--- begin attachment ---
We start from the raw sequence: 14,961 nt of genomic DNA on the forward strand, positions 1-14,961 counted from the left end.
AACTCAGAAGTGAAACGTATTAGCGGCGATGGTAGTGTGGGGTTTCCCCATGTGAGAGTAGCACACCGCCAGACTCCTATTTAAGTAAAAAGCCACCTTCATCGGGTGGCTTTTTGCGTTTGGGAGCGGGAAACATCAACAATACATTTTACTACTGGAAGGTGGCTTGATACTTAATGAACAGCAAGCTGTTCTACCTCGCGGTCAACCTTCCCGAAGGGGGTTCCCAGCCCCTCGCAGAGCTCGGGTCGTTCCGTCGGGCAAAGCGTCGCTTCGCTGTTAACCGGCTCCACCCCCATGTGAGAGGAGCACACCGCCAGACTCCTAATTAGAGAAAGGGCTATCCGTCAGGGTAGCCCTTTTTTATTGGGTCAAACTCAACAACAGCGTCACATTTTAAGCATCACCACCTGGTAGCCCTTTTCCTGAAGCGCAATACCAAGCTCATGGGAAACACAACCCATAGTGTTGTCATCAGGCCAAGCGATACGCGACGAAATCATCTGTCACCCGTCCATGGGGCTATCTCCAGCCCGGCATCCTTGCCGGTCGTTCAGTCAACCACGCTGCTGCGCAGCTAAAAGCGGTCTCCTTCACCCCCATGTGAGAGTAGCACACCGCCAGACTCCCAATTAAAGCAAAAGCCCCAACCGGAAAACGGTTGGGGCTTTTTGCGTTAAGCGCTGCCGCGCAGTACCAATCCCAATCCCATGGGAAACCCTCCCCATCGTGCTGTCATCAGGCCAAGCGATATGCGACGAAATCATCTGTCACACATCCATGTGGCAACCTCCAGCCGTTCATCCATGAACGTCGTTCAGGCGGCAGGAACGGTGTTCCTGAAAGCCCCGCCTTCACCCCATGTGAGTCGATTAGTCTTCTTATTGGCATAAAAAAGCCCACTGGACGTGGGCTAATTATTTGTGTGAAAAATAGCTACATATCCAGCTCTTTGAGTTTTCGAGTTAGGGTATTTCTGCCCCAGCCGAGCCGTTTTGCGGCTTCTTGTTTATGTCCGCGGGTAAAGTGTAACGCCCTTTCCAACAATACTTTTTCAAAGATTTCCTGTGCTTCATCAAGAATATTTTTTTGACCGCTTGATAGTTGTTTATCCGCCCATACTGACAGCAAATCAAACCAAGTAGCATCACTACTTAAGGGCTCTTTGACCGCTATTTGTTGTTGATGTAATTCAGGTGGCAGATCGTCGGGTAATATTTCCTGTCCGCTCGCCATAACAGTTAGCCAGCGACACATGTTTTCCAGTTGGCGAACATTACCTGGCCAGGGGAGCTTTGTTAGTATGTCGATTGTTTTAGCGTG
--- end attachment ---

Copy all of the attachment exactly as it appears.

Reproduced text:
We start from the raw sequence: 14,961 nt of genomic DNA on the forward strand, positions 1-14,961 counted from the left end.
AACTCAGAAGTGAAACGTATTAGCGGCGATGGTAGTGTGGGGTTTCCCCATGTGAGAGTAGCACACCGCCAGACTCCTATTTAAGTAAAAAGCCACCTTCATCGGGTGGCTTTTTGCGTTTGGGAGCGGGAAACATCAACAATACATTTTACTACTGGAAGGTGGCTTGATACTTAATGAACAGCAAGCTGTTCTACCTCGCGGTCAACCTTCCCGAAGGGGGTTCCCAGCCCCTCGCAGAGCTCGGGTCGTTCCGTCGGGCAAAGCGTCGCTTCGCTGTTAACCGGCTCCACCCCCATGTGAGAGGAGCACACCGCCAGACTCCTAATTAGAGAAAGGGCTATCCGTCAGGGTAGCCCTTTTTTATTGGGTCAAACTCAACAACAGCGTCACATTTTAAGCATCACCACCTGGTAGCCCTTTTCCTGAAGCGCAATACCAAGCTCATGGGAAACACAACCCATAGTGTTGTCATCAGGCCAAGCGATACGCGACGAAATCATCTGTCACCCGTCCATGGGGCTATCTCCAGCCCGGCATCCTTGCCGGTCGTTCAGTCAACCACGCTGCTGCGCAGCTAAAAGCGGTCTCCTTCACCCCCATGTGAGAGTAGCACACCGCCAGACTCCCAATTAAAGCAAAAGCCCCAACCGGAAAACGGTTGGGGCTTTTTGCGTTAAGCGCTGCCGCGCAGTACCAATCCCAATCCCATGGGAAACCCTCCCCATCGTGCTGTCATCAGGCCAAGCGATATGCGACGAAATCATCTGTCACACATCCATGTGGCAACCTCCAGCCGTTCATCCATGAACGTCGTTCAGGCGGCAGGAACGGTGTTCCTGAAAGCCCCGCCTTCACCCCATGTGAGTCGATTAGTCTTCTTATTGGCATAAAAAAGCCCACTGGACGTGGGCTAATTATTTGTGTGAAAAATAGCTACATATCCAGCTCTTTGAGTTTTCGAGTTAGGGTATTTCTGCCCCAGCCGAGCCGTTTTGCGGCTTCTTGTTTATGTCCGCGGGTAAAGTGTAACGCCCTTTCCAACAATACTTTTTCAAAGATTTCCTGTGCTTCATCAAGAATATTTTTTTGACCGCTTGATAGTTGTTTATCCGCCCATACTGACAGCAAATCAAACCAAGTAGCATCACTACTTAAGGGCTCTTTGACCGCTATTTGTTGTTGATGTAATTCAGGTGGCAGATCGTCGGGTAATATTTCCTGTCCGCTCGCCATAACAGTTAGCCAGCGACACATGTTTTCCAGTTGGCGAACATTACCTGGCCAGGGGAGCTTTGTTAGTATGTCGATTGTTTTAGCGTG